As the Boston Celtics prepare to embark on a 2016-17 season featuring heightened expectations after last year's 48-win campaign, one player who is consistently referenced as a key for the team taking the next step forward is third-year guard Marcus Smart.
With the departure of Evan Turner to Portland, Smart is expected to take on an even larger role in Boston. The Celtics are hoping he can find the sort of offensive consistency that will turn him into a game-changing presence on both ends of the floor.
During a recent appearance on The Ringer's NBA Show podcast, Stevens praised Smart's impact on the court.
"One of the things I really like about Marcus is, when Marcus is here, you know he's here," said Stevens. "You know he's in the room, you know he's in the game, you know he's in a defensive drill in practice. He's got a presence about him that he just, he can liven a room. And he's got a great competitive spirit about him.
"Defensively, obviously, he's probably as advanced as any guy that I had ever coached at that age. Not just from the standpoint of the physical toughness and strength and athleticism, but also just the understanding of where to be at the right time. He clearly had great coaching growing up, and he just knows the game. Then, offensively, I think that as he continues to progress -- and everybody has talked about his shooting, which I know he's worked really hard on -- and especially has continued to figure out where his best options and best shots will come from. But the other parts of his game, offensively, I think have really expanded. He’s been better off the pick-and-roll in Year 2. I thought he did a great job of getting into the paint, finishing, kicking out, making plays, especially during the playoffs.
"But I think his greatest strength will always be that he's a guy that makes winning plays that sometimes aren't quantified, whether that's guarding a [Paul] Millsap for eight minutes, or guarding [Kristaps] Porzingis for six minutes, or guarding the point guard for the next four. He's just a guy that will do anything you ask to help this team win."
As for rookie Jaylen Brown, Stevens sounded excited to explore the 19-year-old's potential and said Brown will get an immediate education from his veteran teammates. Stevens said the competition Brown will see in practice each day will force him to develop.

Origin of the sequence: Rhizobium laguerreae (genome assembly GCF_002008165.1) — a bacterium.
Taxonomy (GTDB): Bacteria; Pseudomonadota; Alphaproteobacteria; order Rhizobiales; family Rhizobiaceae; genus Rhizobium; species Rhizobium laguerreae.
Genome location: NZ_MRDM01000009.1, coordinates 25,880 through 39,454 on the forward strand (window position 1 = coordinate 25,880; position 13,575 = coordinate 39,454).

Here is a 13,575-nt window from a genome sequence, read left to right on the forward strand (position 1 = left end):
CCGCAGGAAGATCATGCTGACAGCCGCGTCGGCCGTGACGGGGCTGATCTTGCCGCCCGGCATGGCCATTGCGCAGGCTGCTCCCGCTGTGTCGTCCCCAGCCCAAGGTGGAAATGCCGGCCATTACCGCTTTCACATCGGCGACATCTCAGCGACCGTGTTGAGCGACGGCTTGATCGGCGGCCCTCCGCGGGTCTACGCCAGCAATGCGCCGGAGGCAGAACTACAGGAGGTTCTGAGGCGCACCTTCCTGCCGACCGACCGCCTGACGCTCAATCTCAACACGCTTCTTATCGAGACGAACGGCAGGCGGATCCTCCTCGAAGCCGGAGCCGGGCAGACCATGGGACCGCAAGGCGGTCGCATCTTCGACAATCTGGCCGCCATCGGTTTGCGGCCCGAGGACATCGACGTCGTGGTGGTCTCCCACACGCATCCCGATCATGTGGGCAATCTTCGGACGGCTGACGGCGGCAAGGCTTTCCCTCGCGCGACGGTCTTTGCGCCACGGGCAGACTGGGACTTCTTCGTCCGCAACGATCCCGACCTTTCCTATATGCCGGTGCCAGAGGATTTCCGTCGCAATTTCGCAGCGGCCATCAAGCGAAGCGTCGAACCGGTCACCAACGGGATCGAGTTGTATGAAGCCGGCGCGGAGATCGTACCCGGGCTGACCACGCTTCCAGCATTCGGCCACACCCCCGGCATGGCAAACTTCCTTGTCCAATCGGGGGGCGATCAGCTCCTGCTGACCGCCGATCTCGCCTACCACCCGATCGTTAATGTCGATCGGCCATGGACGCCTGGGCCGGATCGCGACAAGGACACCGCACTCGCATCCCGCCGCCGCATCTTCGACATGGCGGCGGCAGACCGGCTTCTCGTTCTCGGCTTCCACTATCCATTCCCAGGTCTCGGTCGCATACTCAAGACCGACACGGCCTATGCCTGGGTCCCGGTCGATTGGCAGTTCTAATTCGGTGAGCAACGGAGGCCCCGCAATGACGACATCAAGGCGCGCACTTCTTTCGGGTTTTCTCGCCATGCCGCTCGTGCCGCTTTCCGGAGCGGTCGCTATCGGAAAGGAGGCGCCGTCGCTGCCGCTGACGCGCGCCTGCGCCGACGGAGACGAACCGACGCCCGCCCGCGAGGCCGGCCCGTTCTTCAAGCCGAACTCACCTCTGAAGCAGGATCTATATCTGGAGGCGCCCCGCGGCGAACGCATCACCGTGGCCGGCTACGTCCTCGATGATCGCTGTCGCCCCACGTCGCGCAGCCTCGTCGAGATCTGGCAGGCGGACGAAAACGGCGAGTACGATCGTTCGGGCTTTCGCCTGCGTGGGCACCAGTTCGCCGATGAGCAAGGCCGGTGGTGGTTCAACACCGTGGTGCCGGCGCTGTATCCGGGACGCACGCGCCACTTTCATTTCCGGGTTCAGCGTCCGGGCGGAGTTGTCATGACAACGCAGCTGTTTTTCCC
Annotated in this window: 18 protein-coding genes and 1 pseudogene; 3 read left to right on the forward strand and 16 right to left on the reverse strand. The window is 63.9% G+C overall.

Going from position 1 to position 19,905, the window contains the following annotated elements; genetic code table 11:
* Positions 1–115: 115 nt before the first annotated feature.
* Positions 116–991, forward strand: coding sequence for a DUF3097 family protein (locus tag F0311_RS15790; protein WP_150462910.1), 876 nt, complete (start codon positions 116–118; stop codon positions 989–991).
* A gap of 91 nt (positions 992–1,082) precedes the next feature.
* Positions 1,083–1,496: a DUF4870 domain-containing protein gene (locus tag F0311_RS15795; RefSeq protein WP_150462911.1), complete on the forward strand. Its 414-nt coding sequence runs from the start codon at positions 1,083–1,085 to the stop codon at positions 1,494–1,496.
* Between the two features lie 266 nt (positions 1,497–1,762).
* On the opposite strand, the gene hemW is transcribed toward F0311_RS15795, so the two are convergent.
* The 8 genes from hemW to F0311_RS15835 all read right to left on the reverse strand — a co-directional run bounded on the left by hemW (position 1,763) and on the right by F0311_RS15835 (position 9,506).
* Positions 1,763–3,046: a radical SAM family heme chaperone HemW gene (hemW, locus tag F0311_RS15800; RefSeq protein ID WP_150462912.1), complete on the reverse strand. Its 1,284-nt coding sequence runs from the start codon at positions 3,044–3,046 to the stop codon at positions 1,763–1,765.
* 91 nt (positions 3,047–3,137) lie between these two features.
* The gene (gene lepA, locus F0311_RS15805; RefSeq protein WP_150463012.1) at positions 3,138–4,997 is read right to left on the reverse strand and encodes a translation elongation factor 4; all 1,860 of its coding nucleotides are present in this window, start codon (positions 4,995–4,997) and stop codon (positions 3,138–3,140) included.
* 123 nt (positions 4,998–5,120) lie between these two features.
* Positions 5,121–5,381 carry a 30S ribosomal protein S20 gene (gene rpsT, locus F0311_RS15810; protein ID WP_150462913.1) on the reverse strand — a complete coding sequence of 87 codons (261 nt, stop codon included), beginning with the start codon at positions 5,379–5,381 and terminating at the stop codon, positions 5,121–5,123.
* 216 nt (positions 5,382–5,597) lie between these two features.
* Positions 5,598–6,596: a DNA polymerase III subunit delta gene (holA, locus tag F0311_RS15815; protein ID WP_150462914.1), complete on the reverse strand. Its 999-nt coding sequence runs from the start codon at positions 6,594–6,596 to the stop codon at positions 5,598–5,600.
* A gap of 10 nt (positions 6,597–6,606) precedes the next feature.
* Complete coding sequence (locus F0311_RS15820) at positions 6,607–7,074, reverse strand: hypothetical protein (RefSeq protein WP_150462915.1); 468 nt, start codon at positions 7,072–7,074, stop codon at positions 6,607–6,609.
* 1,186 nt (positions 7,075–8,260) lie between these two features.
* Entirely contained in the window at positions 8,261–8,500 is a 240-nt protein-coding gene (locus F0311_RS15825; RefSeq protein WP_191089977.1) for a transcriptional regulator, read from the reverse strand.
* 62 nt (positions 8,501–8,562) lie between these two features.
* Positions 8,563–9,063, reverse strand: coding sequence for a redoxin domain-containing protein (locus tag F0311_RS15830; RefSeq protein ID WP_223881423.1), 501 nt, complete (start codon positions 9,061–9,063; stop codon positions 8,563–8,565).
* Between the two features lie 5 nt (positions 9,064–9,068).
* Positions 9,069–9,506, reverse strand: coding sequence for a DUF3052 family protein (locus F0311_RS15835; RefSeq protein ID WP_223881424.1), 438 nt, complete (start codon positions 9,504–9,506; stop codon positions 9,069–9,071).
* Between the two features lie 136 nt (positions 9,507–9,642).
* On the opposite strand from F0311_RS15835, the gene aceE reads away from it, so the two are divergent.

"I think Jaylen's in a good situation to learn and grow because he's coming into a team that has some perimeter players that are very established that will make him very uncomfortable in practice every single day," said Stevens. "And they'll do it on both ends of the floor. For him to have to be matched up against Jae [Crowder] or Avery [Bradley] or, if we play him at the 4 some, against a Jae or a Jonas [Jerebko] -- whatever the case may be, those are hard matchups. That should be the best part of the learning curve for Jaylen.
"The other thing is we have to constantly remind ourselves as a staff that he's 19, one year removed from one year of college. I think that he's got a high upside, and we're looking forward to working with him, but I think we also understand he's got a large learning curve."
Brown, the No. 3 pick in June's draft, joins a team that must balance his development with a desire to take a step forward after winning 48 games last season. There's a potential for playing time as the team tries to fill the swingman minutes vacated by Turner's departure, and there's a need for wing depth behind starter Crowder.
What's been obvious since the Celtics drafted Brown is that he will bring an infusion of much-needed athleticism (see this tweet from fellow rookie Demetrius Jackson in which Brown recently showed off a between-the-legs jam during a pickup session at nearby Harvard University).
Brown's defensive versatility will make him an intriguing option for Stevens. The key could be developing his offensive game. Brown showed an ability to attack the basket and get to the free throw line during summer league -- and mixed in some of those highlight-caliber dunks -- but playing against the likes of All-Defense first-teamer Bradley and nearly All-Defense second-teamer Crowder will force him to expand his offensive arsenal.
Asked on The Ringer podcast about the possibility of trotting out Brown as part of defensive-minded lineups alongside the likes of Bradley, Crowder, Marcus Smart and newcomer Al Horford, Stevens admitted he's intrigued by the possibilities. The Celtics mingled in the top three in terms of defensive rating much of last season before finishing tied for fourth in that category alongside the Golden State Warriors. Stevens wants to see his team improve and not rest on what it accomplished last year.
"I think you could throw some other names in there, too, and still really be able to move around, fly around the court, full rotate and/or switch. You’ve got some defensive versatility and flexibility there," said Stevens. "I’ve been in this situation before where we are coming off a very good year defensively, statistically, like our team is, and you can take one of two ways: You can take the approach that we’ve arrived and not commit to the details and just think it’s going to happen, or you can become even better in those little things, realize if this group becomes great in details, it’s got a chance to be a very good defense because of the way we can impact the ball, then we could be good. It could go either way.
"The best answer I can give you right now is, time will tell. I am excited to try those things and, as we get ready for training camp, those are things that are all over my board."